When viewing the images the Gorilla moves from the right side of the frame to the left, without the degree of the angles changing, as seen in Blade Runner when Harrison Ford zooms into sections of the photograph on the Esper, the object moves from one side of the frame across to the other.  Also when you zoom into the final pictures you will notice that the finer detail has a lower resolution on the wide angled zoom compared to the full zoom.  This is only noticeable when you zoom into a section of the image, as highlighted in the film ‘Blow Up’.  The printed images of the section that are blown up are of a lower resolution and therefore the finer detail is lost as shown below.

70mm and 24mm

Tom Hunter

Tom Hunter is a photographer who has explored the East End of London and in particularly Hackney Marshes, which is the far side of an area I am thinking of exploring, due to its open space that creates a form of calm and tranquility. However, you are frequently reminded that you are still in London when a train thunders through every few minutes.

http://www.tomhunter.org/life-and-death-in-hackney/

Life and Death in Hackney (1997)
Fig. 6.

http://www.tomhunter.org/life-and-death-in-hackney/

The way Home (1997)
Fig. 7.

The photographs above were taken in the late 90’s to reflect the rave scene in urban areas. The lighting shows that they would have been taken around dawn, when the raves would be coming to an end and the people dispersing. I feel like the use of the light in Life and Death in Hackney creates the emotion of feeling tired and not quite ready for the dawn of the next day and that the Marshes is an area where you could collapse and recover.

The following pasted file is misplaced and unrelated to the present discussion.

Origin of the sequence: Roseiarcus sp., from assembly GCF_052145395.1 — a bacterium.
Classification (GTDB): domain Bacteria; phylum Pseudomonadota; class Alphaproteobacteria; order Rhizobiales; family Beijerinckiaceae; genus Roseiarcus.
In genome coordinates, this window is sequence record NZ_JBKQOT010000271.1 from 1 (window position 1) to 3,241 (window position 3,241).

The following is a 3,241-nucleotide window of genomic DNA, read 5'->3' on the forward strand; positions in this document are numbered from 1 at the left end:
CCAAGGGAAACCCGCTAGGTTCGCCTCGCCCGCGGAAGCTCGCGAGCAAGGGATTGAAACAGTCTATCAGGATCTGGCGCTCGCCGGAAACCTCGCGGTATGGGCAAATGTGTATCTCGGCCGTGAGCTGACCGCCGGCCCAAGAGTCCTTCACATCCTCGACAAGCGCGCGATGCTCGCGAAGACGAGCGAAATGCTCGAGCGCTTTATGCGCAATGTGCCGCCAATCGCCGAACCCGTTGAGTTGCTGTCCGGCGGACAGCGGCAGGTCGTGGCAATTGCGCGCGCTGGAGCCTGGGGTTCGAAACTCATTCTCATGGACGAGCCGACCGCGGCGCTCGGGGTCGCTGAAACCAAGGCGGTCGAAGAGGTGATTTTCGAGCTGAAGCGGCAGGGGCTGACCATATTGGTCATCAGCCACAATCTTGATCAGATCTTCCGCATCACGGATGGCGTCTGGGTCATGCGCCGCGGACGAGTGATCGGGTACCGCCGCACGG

Tom Hunter provides a description of the landscape alongside his photographic series, in which he states

‘This maligned and somewhat abandoned area became the epicentre of the new warehouse rave scene of the early 90’s. During this time the old print factories, warehouses and workshops became the playground of a disenchanted generation, taking the DIY culture from the free festival scene and adapting it to the urban wastelands. This Venice of the East End, with its canals, rivers and waterways, made a labyrinth of pleasure gardens and pavilions in which thousands of explorers travelled through a heady mixture of music and drug induced trances.’ (Hunter T, s.d.)